Good news!!! My IRB was finally approved! Yesssss! I have several phone interviews scheduled, which is SO EXCITING. I really enjoyed my practice interviews and look forward to talking with COASST volunteers. It feels really good to get my project moving… but I can’t help thinking about all the hard work that’s left to go!
I find it difficult to think of my masters thesis as simply one product that comes out of my graduate education. Sometimes it seems like a giant solitary mountain, filled with large predatory mammals (sorry Smokey, I hate bears!). Now that my IRB has finally been approved, it is daunting to think I’m still at the base of this monolithic monster. On the other hand, I don’t think I could ever get tired of thinking about people’s perceptions of science, and the appropriate role of science in society. My research questions continue to fascinate me, which is a good sign.
And I have done a lot of work preparing and writing, which I hope will make things go smoothly and quickly.
Check out and test the H1 Zoom digital audio recorder…. check.
Test the backup voice recorder app on my phone…. check.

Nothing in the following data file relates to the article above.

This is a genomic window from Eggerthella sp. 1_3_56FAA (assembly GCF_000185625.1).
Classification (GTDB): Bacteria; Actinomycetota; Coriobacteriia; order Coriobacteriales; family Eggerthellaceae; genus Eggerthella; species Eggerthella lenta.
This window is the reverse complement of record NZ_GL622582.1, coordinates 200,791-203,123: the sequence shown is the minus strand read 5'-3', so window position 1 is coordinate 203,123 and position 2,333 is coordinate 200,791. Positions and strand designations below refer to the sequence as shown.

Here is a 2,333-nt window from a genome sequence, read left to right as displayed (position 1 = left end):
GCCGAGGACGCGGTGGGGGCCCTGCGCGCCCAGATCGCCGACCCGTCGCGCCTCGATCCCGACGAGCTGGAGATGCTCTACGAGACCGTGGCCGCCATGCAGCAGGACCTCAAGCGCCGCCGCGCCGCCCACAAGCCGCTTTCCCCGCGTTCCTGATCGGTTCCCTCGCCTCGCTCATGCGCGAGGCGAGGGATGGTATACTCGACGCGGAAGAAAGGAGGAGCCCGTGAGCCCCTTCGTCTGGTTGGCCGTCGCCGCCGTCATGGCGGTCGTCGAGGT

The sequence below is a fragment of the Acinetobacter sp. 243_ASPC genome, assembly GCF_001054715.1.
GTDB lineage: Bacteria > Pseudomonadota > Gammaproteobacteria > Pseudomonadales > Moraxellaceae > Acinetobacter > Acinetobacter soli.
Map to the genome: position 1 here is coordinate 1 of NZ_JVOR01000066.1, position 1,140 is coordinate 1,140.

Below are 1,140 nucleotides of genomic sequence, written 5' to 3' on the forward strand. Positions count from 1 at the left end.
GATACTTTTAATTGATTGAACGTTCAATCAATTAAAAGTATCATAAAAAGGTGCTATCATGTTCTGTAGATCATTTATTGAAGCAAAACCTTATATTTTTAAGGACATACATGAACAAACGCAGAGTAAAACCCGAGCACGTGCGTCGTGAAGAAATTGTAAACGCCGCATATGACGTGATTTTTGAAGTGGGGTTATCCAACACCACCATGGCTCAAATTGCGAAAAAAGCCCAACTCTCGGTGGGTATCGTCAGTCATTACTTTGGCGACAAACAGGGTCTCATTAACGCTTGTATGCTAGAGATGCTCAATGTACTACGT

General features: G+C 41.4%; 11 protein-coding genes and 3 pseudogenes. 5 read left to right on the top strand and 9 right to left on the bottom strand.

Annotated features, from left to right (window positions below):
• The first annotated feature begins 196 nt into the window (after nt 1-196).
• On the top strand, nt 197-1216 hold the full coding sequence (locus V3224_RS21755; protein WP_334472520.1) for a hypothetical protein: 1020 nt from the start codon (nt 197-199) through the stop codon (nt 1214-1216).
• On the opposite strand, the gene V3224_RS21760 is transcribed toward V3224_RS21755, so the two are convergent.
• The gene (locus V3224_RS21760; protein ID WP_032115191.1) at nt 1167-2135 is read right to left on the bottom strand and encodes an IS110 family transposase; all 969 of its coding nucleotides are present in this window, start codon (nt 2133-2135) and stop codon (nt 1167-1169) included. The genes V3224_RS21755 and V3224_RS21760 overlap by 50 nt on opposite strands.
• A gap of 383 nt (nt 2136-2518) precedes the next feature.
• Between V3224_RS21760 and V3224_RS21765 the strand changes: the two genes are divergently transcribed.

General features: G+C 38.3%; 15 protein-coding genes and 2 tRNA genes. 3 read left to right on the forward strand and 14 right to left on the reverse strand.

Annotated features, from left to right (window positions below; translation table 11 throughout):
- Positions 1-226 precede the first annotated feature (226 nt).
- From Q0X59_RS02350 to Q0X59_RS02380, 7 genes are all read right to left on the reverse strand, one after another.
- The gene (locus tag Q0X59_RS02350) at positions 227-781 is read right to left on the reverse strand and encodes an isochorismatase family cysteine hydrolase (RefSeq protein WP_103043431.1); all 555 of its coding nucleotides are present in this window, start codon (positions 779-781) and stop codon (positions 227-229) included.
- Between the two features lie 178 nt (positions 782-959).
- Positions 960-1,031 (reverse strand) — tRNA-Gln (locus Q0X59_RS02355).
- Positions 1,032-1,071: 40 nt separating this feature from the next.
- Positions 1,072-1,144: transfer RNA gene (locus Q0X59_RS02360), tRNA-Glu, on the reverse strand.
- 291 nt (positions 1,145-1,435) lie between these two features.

Review interview questions…. check.
Look over transcripts of practice interviews…. check.
Guess I’m ready! Wish me luck!
With IRB approval “just around the corner” (ha!), I’ve been making sure everything is in place so I can hit the ground running once I get the final approval. That means checking back over my selection criteria for potential interviewees. For anyone who doesn’t remember, I’m doing phone interviews with COASST citizen science volunteers to see how they describe science, resource management, and their role in each.
I had originally hoped to do some fancy cluster analyses to group people using the big pile of volunteer survey data I have. How were people answering survey questions? Does it depend on how long people are involved in the program, or how many birds they’ve identified? … Nope. As far as I could tell, there were no patterns relevant to my research interests.